Standing in line for salad and lasagna I said rather brazenly, “Oh my gosh, how annoying was that girl sitting next to you!? Ugh. I can tell she wants to be our best friend, but no thanks. Couldn’t they find another cabin for her?”
I laughed, we agreed — and then I turned around.
Some people are energized when they enter a party, maintaining a posture of confidence as they approach each conversation. They remain self-assured and emboldened as they socialize throughout the evening. However, many people do not feel this sense of excitement when they approach large gatherings. Instead, a sense of insecurity and dread settles in at the mere thought of working the room at a party or business meeting.
Whether you are someone who is comfortable with large parties or someone who gets nervous at the thought of even attending one, we are wise to keep a few things in mind that are sure to help us work a room and intentionally connect with other people.
The entertainment world sure wants us to think so. It loves to show two very different people falling for each other (from classic movies like Grease and Pretty Woman, to more recent ones like Leap Year and The Hundred-Foot Journey). Think of Paula Abdul’s 80s’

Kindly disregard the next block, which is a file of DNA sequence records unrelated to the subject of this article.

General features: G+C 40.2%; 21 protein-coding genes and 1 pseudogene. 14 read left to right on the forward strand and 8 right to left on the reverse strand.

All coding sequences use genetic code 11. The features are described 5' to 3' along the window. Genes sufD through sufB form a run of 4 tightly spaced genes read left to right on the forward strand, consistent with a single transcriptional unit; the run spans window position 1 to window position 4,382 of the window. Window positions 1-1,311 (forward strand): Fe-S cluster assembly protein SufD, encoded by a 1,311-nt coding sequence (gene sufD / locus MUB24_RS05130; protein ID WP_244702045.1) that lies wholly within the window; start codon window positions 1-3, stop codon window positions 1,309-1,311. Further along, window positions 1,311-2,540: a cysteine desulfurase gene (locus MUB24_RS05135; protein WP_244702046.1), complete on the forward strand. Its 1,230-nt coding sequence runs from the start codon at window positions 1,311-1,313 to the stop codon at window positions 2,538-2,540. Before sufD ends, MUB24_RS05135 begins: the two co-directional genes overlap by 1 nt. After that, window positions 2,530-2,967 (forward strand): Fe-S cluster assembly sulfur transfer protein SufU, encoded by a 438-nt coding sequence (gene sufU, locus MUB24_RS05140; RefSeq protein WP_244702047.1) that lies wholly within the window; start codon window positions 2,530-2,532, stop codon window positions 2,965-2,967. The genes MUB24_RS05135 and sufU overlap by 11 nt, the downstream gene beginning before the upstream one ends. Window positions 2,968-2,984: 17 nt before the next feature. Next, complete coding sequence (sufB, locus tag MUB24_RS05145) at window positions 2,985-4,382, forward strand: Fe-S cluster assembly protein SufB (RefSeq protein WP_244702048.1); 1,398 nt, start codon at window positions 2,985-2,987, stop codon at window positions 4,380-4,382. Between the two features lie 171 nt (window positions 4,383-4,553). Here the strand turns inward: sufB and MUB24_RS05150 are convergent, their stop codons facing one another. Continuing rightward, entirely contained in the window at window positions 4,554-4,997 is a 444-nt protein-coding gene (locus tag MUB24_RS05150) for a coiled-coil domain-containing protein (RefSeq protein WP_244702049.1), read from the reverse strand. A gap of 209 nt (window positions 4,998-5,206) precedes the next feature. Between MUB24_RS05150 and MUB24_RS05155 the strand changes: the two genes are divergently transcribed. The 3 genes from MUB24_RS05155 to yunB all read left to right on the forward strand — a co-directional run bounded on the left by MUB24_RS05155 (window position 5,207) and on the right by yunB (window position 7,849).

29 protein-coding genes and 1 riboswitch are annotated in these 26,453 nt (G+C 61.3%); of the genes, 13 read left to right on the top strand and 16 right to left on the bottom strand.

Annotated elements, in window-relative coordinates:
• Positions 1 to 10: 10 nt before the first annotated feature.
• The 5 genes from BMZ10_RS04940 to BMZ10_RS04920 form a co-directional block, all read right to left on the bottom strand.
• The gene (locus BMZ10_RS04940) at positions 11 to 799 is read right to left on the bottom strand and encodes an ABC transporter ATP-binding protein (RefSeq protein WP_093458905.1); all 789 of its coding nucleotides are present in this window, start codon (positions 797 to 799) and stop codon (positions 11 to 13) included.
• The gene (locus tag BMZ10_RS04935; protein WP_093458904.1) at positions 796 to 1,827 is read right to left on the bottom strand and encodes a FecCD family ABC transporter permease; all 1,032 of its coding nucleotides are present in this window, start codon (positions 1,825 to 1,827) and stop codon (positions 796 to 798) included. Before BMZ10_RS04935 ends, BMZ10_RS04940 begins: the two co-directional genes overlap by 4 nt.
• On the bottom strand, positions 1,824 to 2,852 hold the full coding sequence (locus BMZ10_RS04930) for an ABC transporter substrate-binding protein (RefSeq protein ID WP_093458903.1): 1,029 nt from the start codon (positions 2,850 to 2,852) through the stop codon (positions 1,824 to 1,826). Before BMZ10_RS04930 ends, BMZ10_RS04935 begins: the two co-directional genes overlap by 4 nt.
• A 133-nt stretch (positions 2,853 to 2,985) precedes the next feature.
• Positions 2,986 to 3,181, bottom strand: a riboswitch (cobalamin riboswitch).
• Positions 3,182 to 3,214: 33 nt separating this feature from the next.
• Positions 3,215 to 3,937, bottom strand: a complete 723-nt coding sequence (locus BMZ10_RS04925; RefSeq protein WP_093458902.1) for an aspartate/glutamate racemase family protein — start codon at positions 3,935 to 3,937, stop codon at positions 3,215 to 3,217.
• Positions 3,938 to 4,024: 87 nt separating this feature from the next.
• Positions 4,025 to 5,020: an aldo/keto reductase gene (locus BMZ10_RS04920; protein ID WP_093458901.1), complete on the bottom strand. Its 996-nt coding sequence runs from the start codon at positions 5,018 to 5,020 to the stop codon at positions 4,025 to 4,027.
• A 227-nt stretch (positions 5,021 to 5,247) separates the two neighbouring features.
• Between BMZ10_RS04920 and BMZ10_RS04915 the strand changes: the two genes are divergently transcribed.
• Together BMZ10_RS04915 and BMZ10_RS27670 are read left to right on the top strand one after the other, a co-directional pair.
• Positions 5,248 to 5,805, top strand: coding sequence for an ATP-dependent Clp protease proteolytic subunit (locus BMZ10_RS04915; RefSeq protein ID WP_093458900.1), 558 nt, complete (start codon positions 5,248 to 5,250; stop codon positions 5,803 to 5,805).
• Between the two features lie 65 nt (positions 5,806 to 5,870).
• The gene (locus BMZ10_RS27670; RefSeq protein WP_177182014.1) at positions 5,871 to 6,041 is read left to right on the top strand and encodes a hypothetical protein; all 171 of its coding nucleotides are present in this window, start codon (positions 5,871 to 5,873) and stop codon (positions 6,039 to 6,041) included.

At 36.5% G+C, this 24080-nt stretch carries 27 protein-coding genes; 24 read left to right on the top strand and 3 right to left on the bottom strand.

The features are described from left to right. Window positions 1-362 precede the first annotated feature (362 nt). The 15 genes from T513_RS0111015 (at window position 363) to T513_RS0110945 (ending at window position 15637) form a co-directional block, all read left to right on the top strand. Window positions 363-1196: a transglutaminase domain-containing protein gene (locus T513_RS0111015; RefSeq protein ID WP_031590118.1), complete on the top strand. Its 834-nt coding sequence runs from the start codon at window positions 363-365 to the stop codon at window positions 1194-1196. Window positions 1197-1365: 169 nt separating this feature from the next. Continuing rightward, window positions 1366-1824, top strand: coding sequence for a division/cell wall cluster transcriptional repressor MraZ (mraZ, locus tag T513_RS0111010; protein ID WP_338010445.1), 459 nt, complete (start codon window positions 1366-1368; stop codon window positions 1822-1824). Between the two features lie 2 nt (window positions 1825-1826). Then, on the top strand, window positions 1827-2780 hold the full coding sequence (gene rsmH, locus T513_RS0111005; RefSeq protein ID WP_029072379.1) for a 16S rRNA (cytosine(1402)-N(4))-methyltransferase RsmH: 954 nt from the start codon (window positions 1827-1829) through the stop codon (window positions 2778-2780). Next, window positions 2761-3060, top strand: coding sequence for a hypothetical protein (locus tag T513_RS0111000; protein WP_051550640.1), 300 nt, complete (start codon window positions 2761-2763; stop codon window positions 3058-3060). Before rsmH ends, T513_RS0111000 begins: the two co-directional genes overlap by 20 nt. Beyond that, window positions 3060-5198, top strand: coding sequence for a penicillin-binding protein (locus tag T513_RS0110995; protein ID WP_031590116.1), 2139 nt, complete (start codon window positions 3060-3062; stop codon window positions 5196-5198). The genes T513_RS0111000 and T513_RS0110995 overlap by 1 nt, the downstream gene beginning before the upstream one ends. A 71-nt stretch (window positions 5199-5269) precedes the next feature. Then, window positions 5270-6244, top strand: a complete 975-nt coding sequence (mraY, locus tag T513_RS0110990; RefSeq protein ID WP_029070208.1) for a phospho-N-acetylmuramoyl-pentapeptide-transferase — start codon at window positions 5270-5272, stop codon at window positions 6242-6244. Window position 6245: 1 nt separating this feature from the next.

It was dark, but the air was clean and the evening was fresh. As we sat on a rickety wooden bench beside the moonlit lake, I began speaking candidly with my boyfriend about an old friendship. It was one that had been so enriching and
With social media crowding our field of vision, it’s easy to miss what is right in front of us at times: real human beings. We care so much about feeling connected to the world by constantly updating our status and commenting on others’ photos, yet
Many women in the workplace have a deep set of underlying beliefs that cause a great deal of frustration, tension and inner-struggle. As a coach who has worked with hundreds of highly-driven female executives, I have seen first-hand the devastating effects that these deep-seated beliefs
One Friday night, after a three hour dinner date at a nice local restaurant, I discovered that the man who’d taken me out, paid for dinner, walked me to my car and said, “we’ll do it again very soon,” actually meant to text someone else,